We’re already seeing serious effects from climate change, Canada had its worst year for insurance payout last year with multiple flooding in urban centers and ice storms that did massive damage. It’s also almost certain that the polar ice sheets will breakdown and melt as we increase the atmospheric concentration of CO2, James Hansen and his team calculated that between 350 ppm and 550 ppm CO2 the breakdown of polar ice is inevitable we’re already at 400 ppm, which will drown extensive coastal areas in the coming decades. In Alberta industry and government are talking about developing the tar sands for the next 70 years.

It’s clear that in no sense are the tar sands projects sustainable or ethically responsible and yet it seems to be full speed ahead.

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Posted: 13 February 2014 08:12 PM   [ Ignore ]   [ # 12 ]
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It looks like fracking is tied into the issues also.

http://desmogblog.com/2014/02/05/keystone-xl-northern-leg-fracked-oil-pipeline-tar-sands

But flying under the media’s radar so far, the State Department review also highlights the prospect that Keystone XL will not only carry tar sands, but also be tapped to carry up to 100,000 barrels per day of oil extracted via hydraulic fracturing (“fracking”) from North Dakota’s Bakken Shale basin.

“[Keystone XL] would have the capacity to deliver up to 830,000 bpd, of which 730,000 bpd of capacity has been set aside for [tar sands] and the remaining 100,000 bpd of capacity set aside for [Bakken] crude oil,” the report details.

“[TransCanada] has represented that it has firm commitments to transport approximately 555,000 bpd of [tar sands], as well as 65,000 bpd of crude oil from the Bakken.”

I’m starting to think stupidity is too kind of a description of what’s behind things like this.

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Posted: 14 February 2014 12:55 AM   [ Ignore ]   [ # 13 ]
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DarronS - 08 February 2014 08:21 AM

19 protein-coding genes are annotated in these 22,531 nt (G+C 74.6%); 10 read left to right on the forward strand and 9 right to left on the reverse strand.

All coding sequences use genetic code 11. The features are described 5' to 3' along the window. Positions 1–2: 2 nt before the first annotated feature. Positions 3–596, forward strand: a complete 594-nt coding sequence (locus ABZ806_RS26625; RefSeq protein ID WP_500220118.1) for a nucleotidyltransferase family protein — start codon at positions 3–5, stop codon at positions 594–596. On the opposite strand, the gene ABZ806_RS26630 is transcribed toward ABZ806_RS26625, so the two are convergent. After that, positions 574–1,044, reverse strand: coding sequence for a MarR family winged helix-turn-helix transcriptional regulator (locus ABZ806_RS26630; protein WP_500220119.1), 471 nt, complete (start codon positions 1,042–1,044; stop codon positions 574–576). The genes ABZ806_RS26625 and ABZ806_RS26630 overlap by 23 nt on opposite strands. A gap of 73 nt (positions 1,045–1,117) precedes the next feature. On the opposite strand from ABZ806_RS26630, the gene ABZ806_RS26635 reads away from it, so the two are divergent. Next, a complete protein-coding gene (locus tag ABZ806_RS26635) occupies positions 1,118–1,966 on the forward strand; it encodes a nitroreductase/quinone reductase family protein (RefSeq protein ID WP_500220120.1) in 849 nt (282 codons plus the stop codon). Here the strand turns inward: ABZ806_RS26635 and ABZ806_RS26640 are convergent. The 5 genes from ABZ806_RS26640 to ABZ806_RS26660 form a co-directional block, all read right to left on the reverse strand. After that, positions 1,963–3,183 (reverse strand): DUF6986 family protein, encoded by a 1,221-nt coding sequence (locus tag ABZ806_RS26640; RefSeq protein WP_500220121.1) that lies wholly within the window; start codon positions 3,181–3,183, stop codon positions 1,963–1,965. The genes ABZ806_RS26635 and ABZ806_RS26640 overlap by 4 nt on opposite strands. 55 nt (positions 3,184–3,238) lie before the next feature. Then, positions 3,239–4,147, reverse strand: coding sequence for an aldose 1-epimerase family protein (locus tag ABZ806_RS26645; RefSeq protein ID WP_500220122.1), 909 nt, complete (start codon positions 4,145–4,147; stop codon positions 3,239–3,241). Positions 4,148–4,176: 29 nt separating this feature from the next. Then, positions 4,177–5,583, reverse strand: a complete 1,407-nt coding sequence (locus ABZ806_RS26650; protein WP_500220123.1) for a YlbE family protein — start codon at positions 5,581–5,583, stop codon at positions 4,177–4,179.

So let’s talk about private property rights and eminent domain.

What haven’t our politicians taken a stand for the people?

“The people” haven’t come up with the money.

Lois

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Posted: 20 February 2014 01:39 PM   [ Ignore ]   [ # 14 ]
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Looks like the courts are getting involved again, which is good to see.

When you look at the dynamics of this project, there’s no way it’s in the interests of the people who will be most immediately impacted. In Nebraska legislators passed a law that would have given TransCanada Pipelines eminent domain on landowners who might be in the way. So a company that’s partnered with the Chinese to move oil from a project with significant Chinese ownership to refineries to meet Chinese energy demands can arbitrarily confiscate land from Americans who stand in the way if the Nebraska law is allowed to stand.

http://www.npr.org/2014/02/20/279956111/nebraska-court-ruling-voids-approval-for-keystone-xl-pipeline

At issue in Wednesday’s ruling was a 2012 law that allowed Gov. Dave Heineman to approve the route through Nebraska. The governor’s approval gave Calgary-based TransCanada the power to use eminent domain on landowners who deny the company access to their property. Three landowners filed a lawsuit saying the decision should have been made by the Public Service Commission.